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A former student who set fire to rubbish bins and furniture summarised his actions concisely: ‘‘when in stupid-ville.’’
Timothy James Percy (23) had dropped out of tertiary study to care for his ailing mother a month before his July 8 drinking binge, the Dunedin District Court heard yesterday.
The decision to leave the polytechnic, Judge Michael Crosbie said, showed the defendant was capable of making ‘‘sensible, rational, caring decisions’’, but the events that resulted in him pleading guilty to arson showed a less responsible side to his character.
During Re-O Week, when students return from mid-semester break, Percy was on Castle St, where he set fire to the contents of a wheelie bin outside a flat.
Campus Watch staff extinguished the small blaze but within a couple of hours, the defendant was at it again.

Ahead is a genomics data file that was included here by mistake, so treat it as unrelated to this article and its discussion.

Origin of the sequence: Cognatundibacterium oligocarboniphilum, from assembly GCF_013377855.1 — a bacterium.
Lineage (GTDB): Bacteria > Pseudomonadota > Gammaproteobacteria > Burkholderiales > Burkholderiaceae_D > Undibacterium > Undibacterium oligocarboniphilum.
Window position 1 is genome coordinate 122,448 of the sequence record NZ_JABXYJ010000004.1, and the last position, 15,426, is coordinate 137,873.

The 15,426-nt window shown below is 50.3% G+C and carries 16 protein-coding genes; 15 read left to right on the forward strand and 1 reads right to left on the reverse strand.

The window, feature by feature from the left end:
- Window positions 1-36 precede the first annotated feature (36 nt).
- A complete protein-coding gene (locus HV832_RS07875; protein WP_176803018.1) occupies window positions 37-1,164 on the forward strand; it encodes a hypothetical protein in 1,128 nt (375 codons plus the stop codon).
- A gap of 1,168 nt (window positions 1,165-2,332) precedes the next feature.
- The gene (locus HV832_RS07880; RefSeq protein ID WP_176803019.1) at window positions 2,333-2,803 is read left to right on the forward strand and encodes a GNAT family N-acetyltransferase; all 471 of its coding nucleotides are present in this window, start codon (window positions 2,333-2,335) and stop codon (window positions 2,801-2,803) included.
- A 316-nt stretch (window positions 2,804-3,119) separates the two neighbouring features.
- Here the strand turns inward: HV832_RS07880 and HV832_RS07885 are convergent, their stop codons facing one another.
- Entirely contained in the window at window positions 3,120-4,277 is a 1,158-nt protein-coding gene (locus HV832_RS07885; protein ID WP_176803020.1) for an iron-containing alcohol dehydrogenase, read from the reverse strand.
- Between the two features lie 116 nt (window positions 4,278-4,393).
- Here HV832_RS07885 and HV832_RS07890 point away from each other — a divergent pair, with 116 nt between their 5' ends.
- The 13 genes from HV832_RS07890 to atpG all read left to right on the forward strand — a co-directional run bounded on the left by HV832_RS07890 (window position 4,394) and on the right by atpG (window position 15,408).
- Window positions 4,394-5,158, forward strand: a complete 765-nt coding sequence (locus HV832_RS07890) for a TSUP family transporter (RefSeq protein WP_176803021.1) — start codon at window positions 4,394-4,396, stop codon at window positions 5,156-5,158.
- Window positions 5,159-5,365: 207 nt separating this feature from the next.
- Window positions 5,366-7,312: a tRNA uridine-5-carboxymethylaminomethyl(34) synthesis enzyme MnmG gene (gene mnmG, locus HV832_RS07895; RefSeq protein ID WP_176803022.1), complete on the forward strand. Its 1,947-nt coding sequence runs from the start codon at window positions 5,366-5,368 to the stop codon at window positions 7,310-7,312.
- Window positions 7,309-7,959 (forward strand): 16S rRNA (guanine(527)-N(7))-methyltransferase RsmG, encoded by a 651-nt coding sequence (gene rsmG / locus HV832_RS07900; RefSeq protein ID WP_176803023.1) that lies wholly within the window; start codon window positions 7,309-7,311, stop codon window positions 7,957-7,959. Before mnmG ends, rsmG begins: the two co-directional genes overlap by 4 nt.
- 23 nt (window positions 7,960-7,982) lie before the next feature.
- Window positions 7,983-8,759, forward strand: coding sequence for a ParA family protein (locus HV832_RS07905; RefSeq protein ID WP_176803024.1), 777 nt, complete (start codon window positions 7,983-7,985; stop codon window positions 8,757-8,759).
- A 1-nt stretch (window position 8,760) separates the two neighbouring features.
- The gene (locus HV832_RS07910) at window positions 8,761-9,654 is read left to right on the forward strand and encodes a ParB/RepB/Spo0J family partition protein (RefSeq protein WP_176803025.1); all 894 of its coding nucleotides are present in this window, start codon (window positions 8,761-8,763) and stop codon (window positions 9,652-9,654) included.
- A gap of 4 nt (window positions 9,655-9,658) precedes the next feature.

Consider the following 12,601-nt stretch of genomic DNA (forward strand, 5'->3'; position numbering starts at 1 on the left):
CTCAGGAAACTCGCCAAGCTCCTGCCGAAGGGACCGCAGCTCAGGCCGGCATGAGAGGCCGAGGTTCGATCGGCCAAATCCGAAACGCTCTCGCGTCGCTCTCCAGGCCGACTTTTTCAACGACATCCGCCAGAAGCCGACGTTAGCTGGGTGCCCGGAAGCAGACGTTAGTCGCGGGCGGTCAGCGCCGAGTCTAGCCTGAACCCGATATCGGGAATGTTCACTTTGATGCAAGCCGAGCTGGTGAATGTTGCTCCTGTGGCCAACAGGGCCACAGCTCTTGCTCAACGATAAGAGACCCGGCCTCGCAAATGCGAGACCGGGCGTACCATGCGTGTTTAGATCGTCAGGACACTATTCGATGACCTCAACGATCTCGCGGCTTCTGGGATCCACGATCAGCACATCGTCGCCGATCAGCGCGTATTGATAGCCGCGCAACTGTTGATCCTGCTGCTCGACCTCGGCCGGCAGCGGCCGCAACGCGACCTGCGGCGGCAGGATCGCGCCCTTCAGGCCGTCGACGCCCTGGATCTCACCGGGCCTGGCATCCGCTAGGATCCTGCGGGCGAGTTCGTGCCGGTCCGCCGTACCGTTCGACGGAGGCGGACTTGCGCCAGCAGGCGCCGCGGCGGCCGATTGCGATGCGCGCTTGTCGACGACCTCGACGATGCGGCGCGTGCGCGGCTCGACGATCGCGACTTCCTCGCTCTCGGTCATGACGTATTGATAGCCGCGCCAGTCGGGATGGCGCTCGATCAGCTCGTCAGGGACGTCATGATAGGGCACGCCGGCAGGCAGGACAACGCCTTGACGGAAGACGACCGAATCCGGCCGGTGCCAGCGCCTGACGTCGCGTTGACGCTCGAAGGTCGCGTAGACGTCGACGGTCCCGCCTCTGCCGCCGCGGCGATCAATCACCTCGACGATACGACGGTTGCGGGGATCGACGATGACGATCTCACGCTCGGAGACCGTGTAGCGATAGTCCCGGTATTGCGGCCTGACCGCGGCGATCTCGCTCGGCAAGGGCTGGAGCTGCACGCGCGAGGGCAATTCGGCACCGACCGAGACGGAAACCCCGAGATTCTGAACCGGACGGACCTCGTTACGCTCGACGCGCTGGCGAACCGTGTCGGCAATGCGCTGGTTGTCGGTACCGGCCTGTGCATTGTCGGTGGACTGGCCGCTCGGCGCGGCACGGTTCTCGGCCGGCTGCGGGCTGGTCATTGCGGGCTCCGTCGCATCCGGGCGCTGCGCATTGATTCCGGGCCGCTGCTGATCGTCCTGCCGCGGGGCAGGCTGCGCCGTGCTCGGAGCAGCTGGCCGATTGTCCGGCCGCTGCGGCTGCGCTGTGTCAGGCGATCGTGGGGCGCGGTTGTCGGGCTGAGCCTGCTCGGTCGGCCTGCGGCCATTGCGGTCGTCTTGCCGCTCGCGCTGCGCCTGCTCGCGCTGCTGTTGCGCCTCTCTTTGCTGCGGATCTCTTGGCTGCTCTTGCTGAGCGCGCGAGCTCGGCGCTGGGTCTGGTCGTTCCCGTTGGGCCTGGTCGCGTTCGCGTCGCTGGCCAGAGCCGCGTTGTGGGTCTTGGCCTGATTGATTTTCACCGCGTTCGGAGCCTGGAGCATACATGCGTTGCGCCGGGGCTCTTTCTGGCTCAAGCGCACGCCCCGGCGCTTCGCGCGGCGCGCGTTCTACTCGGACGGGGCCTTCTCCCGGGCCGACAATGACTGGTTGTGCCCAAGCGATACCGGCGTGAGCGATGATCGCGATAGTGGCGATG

Percy pulled a piece of furniture beside a property on Hyde St into the road and set it alight.
Walking north up the road, he did the same to another bin.
This time, the fire service was called to deal with the twin arsons.
Both wheelie bins were damaged beyond repair, the court heard.
When interviewed by Probation, Percy said he had been drinking beer on the night in question and had moved on to spirits at a ‘‘random house party’’.
The explanation of his acts was succinct.
‘‘When in stupid-ville,’’ Percy said.
Judge Crosbie said the ‘‘idiotic antics’’ were captured on CCTV, as was often the case when crimes were committed in the student sector.
‘‘You and those who occupy studentville should get it out of your heads this is anything other than a criminal offence,’’ he said.
‘‘You may think that burning a couch . . . doesn’t place anyone at risk but you would be wrong, because around those places, which are reasonably high in density and there are lots of other people around, accidents can happen, and have. Fires can get out of control.’’
Percy was sentenced to four months’ community detention, 200 hours’ community work and six months’ supervision.
He was ordered to pay $1347 for the damage caused.